Teaching Open Source Development in the College Classroom*
Having attended the Open Source Bridge the last few years and contributed to open source myself, it is clear that there is a disconnect between open source development and the academic Computer Science world. Students are often intimidated by open source projects because they are run so differently and require a different set of skills than academic projects. This Fall, I will be teaching a course on Open Source development at Pacific University. I want to lay out for you the activities, topics, and projects that I plan on covering to see if these mesh with your experience as open source developers.
Many students leave their academic experience lacking the practical skills necessary for contributing to open source projects. What skills are missing from the academic experience that would help students enter the world of open source development? How is open source development different from classroom development or from closed source development at a company? How can we teach students the tools and techniques they need to be confident in open source development? How can we give students a positive first experience with open source and nudge them on to in-the-wild open source projects? I have some ideas but I would love to have the community’s input!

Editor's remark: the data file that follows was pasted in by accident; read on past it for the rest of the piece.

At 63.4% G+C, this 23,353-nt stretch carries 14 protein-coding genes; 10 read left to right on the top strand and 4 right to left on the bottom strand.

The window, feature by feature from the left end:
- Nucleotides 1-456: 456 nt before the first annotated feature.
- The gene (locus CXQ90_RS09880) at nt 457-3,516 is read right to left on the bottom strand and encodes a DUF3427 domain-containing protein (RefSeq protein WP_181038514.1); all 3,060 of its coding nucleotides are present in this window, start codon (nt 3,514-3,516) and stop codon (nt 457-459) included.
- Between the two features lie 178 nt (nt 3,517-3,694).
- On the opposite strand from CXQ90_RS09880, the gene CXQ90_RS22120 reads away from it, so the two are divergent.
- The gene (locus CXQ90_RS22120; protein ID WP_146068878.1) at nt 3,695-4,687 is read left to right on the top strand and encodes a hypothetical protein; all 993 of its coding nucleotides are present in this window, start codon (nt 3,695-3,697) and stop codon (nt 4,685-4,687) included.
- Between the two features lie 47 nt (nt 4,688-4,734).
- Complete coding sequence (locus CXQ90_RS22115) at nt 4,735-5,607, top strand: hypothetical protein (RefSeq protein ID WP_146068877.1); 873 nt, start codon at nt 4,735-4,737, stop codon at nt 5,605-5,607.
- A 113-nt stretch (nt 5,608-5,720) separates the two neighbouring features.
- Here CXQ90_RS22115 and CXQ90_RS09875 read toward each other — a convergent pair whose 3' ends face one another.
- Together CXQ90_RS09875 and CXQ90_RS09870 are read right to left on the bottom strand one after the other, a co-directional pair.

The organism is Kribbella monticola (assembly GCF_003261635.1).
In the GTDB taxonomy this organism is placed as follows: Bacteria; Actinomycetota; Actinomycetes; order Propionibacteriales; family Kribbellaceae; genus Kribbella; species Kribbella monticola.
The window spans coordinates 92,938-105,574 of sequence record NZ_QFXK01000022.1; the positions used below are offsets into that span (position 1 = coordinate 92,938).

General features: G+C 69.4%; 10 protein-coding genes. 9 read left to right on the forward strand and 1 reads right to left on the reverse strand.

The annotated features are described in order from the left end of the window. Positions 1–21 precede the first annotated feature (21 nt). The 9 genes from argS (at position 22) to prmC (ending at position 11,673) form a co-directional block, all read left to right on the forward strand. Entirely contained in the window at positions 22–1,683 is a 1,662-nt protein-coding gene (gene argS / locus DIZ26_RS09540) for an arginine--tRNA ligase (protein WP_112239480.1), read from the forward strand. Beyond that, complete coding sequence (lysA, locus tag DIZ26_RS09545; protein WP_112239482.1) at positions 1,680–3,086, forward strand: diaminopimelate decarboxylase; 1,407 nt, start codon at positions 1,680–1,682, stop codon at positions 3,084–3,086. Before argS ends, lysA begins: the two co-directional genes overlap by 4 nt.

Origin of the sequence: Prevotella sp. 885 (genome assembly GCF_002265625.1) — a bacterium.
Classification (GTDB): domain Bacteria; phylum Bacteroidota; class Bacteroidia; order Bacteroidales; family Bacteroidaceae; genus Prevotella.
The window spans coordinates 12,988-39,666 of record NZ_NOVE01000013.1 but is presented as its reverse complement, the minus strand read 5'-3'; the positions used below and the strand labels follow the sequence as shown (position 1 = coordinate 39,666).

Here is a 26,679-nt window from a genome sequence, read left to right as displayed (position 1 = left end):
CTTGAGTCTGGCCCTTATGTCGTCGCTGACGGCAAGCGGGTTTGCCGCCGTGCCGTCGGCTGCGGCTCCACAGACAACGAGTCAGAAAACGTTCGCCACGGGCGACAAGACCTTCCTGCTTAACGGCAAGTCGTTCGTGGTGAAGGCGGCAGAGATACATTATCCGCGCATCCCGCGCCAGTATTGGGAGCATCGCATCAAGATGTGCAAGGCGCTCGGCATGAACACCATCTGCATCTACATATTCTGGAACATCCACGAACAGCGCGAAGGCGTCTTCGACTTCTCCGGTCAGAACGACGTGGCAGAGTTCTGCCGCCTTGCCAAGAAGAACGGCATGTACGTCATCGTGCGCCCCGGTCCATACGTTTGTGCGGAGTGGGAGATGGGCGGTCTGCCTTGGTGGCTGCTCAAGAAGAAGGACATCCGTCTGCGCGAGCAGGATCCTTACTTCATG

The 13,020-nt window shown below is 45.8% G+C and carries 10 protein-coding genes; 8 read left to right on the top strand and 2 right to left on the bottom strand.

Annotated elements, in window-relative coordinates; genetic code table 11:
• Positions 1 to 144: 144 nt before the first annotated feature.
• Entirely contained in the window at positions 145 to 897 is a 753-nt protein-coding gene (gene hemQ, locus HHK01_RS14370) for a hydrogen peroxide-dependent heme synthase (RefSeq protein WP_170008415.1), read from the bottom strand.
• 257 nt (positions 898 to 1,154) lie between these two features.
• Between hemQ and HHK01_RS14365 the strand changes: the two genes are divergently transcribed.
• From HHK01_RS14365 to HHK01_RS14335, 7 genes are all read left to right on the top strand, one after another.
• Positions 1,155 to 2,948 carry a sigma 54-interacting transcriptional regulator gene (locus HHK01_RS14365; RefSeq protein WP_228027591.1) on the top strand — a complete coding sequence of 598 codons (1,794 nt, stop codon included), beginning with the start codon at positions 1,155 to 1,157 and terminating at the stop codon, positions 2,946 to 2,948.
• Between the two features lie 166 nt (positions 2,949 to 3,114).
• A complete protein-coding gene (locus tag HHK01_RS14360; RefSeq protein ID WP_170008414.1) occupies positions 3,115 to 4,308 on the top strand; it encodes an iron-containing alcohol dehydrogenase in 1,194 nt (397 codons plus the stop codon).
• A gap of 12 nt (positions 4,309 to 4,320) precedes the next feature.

My GitHub repositories (ContactManager-Example-language) that will be used in the Fall course.
This presentation will consist of identifying the important skills, tools, processes, and techniques necessary for contributing to an open source project. I’ll talk about the lifecycle of a typical academic classroom project and describe how that lifecycle contrasts with the open source development model. Further, I want to lay out my ideas for how to allow students to practice these skills in the academic setting. Our curriculum is a traditional Computer Science model; C, C++, and Java feature heavily. Very little web development is required in our program so this course will focus on open source development using C, C++, and Java.
Edit (4/2/2014): This course will also contain a language component, either Ruby or Python, to allow students to choose from a larger selection of open source projects to work with.
This course, and this presentation, are heavily inspired by the Open Source Bridge conference, OpenHatch, and Emily Stolfo’s 2013 Open Source Bridge talk.
education, learning, making, community
I have spoken at a number of academic conferences as well as very often standing up in front of a classroom and attempting to lead a discussion.